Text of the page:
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Paediatric clinic – Henoch-Schonlein purpura

A five-year-old boy presents with a three day history of rash on his legs and a painful right ankle joint for the last 24 hours. The boy’s mother reports that the rash first appeared over both feet and gradually spread to his legs and buttocks. There is no history of fever but he did have an upper respiratory tract infection two weeks before.

On examination, he is afebrile, systemically well with no meningeal signs. He has palpable purpura on his buttocks and legs. His right ankle joint is swollen with painful restricted movements. His blood pressure is 98/46mmHg and urine dipstick shows 1+ protein and 1+ blood.

A presumptive diagnosis of Henoch-Schonlein purpura is made by his GP and he is referred to the local paediatrician.

At the hospital, his baseline blood tests are normal. He is followed up regularly to monitor his clinical condition, blood pressure, renal function, haematuria and proteinuria. After five weeks, the rash has resolved but the boy still has microscopic haematuria and mild proteinuria.

The problem

Henoch-Schonlein purpura is the most common systemic vasculitis in childhood. The disease affects small vessels, especially of the skin, bowel and kidneys. It commonly affects children aged five to 15 years.

The aetiology of Henoch-Schonlein purpura is not proven but infectious agents have been postulated as trigger factors, because in about 50% of patients there is history of preceding upper respiratory tract infection.

Clinical features

  • Rash – palpable purpura is essential for diagnosis. Skin lesions range from small petechiae to large ecchymoses and are prominent over dependent, or pressure-bearing, areas – especially legs and buttocks.
  • Abdominal pain – occurs in about 50% of cases and is periumbilical and colicky. There may be associated vomiting and blood in stools. Massive haemorrhage and intussusception occur in less than 5% of cases.
  • Renal disease – renal involvement is seen in about 30 – 35% of patients. Between one and five percent of patients develop end-stage renal failure. Symptoms range from microscopic haematuria, mild proteinuria to nephrotic or nephritic syndrome, and severe renal failure.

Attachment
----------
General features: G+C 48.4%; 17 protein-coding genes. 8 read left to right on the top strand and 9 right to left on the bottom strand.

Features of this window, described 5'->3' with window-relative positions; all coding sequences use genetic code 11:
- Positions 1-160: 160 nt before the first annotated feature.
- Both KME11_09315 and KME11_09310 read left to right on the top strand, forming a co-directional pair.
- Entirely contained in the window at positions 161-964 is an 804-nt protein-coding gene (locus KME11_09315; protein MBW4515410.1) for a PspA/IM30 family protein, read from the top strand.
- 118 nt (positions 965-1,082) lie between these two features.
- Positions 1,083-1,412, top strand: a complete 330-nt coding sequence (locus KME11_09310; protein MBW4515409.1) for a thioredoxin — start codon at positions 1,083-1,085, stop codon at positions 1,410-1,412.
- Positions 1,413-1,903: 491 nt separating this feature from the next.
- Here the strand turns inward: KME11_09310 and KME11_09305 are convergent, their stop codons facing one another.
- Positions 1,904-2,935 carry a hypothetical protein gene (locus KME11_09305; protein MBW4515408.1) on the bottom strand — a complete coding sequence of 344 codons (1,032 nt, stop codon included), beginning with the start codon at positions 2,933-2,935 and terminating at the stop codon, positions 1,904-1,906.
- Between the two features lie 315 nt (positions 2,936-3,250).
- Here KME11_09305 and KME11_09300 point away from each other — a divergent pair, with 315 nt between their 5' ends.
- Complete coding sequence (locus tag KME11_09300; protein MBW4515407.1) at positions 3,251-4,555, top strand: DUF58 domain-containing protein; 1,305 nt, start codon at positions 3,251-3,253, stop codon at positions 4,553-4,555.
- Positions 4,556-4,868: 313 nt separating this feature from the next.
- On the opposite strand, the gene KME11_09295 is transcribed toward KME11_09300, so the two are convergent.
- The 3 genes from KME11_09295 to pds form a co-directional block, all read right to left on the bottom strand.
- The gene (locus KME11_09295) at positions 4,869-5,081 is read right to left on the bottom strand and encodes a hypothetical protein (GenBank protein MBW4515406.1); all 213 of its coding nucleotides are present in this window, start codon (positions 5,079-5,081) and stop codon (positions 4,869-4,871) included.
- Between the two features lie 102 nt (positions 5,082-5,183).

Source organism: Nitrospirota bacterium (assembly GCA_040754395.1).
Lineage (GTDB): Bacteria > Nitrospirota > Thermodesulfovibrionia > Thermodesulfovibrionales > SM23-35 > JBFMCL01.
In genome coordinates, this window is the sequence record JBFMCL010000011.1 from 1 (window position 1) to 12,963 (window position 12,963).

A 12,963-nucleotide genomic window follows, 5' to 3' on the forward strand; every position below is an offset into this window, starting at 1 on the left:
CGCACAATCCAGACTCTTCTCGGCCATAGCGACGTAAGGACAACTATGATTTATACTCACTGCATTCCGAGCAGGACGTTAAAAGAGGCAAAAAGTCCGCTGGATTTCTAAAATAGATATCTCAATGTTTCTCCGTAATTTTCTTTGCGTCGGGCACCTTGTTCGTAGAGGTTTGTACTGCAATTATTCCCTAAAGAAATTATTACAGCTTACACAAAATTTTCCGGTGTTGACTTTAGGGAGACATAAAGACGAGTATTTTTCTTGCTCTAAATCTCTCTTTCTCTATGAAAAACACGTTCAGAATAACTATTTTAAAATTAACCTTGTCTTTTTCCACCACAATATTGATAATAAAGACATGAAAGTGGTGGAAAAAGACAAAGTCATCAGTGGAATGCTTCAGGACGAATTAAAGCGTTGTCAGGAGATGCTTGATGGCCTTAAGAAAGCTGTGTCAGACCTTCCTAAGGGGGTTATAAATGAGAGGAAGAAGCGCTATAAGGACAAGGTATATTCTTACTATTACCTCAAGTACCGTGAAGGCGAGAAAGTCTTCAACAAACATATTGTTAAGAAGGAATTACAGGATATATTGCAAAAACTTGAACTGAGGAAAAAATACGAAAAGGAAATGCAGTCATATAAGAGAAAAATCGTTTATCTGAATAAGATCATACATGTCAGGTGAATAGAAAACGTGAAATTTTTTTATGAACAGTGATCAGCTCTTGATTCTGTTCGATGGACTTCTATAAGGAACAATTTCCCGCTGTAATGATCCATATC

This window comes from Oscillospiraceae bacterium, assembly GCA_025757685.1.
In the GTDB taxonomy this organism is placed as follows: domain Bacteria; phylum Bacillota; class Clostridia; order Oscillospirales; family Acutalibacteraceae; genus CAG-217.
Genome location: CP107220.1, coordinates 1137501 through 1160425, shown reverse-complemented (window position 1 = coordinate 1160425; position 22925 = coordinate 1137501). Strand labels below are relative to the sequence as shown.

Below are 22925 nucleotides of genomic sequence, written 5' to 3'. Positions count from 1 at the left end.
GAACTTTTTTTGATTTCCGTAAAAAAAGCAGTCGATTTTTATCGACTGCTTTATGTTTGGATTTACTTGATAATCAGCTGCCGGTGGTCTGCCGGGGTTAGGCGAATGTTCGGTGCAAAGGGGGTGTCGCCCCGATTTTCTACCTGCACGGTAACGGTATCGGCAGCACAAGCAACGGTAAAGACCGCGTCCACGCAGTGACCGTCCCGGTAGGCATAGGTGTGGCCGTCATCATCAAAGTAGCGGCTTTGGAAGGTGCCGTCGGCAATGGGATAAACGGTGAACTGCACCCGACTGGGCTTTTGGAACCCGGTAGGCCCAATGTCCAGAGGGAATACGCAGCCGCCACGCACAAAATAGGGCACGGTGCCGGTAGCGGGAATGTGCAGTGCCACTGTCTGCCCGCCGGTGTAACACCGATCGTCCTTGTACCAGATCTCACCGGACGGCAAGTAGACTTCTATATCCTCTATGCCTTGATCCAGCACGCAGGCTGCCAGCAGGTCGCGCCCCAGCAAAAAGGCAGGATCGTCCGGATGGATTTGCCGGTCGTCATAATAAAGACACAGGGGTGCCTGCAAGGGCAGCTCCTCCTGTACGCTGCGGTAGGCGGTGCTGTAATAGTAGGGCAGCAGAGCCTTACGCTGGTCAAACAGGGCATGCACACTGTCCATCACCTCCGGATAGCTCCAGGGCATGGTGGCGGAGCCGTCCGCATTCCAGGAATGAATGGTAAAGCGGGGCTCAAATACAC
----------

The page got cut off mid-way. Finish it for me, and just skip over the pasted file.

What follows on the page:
• Arthritis and arthralgia – transient joint involvement with pain, swelling and restricted movement is seen in 50% – 80% of cases.
  • Less common manifestations include scrotal oedema and pain (in up to 20% of males), and rarely pulmonary and intracranial haemorrhage.



Henoch-Schonlein purpura is a clinical diagnosis. Lab tests help exclude other diagnoses and evaluate renal function. Children may have mild constitutional symptoms. Severe systemic illness should raise suspicion of an alternative diagnosis.


Henoch-Schonlein purpura is a self-limiting disease with an excellent prognosis in most children. Symptoms and signs usually resolve by six weeks. Most do not require any treatment. Recurrence of disease may be seen in 33% of cases. Corticosteroids are indicated in a select few who develop significant organ involvement.

Children are discharged from follow up at six to 12 months in the absence of renal disease or extra-renal manifestations. Patients with persisting renal involvement, albeit mild, are at risk of delayed or progressive renal damage and benefit from long-term surveillance. Renal disease is assessed with regular blood pressure measurements, dipstick of urine and blood tests. The extent and frequency of assessments depend on the severity of disease and local protocols. Persistence of haematuria or proteinuria requires close monitoring. A specialist nephrology opinion should be sought if patients develop nephrotic or nephritic syndrome, hypertension or have asymptomatic urinary sediments beyond 12 months.

Urgent admission to hospital is warranted in the presence of severe abdominal pain, significant gastrointestinal bleeding, marked renal insufficiency or skin ulceration.


Dr Liza McCann is a consultant paediatric rheumatologist and Dr Aruna Bhat is a specialist paediatric registrar in rheumatology, at Alder Hey Children’s Hospital, Liverpool.

Alder Hey is one of Europe’s biggest and busiest children’s hospitals providing care for over 275,000 children and young people each year.  Alder Hey has a broad range of hospital and community services for direct referral from primary care.  The trust also offers more complex tertiary services – it is the designated national centre for head and face surgery and a centre of excellence for children with cancer, spinal and brain disease. Alder Hey has been chosen to be a national centre for heart surgery, a respiratory ecmo surgery centre and one of just four specialist centres to provide surgery for drug-resistant epilepsy. For more information go to


Further reading

  • Tizard EJ and Hamilton-Ayres MJJ. Henoch Schonlein Purpura. Arch Dis Child Ed Pract, 2008; 93:1- 8
  • Cassidy JT, Petty RE, Laxer RM, Lindsley CB. Textbook of Paediatric Rheumatology. 6th Edition. Philadelphia: Elsevier; 2011.
  • Watson L, Richardson ARW, Holt RCL et al. Henoch-Schonlein Purpura – A 5-Year Review and Proposed Pathway. PLoS One 7(1): e29512 doi: 10.1371/journal.pone.0029512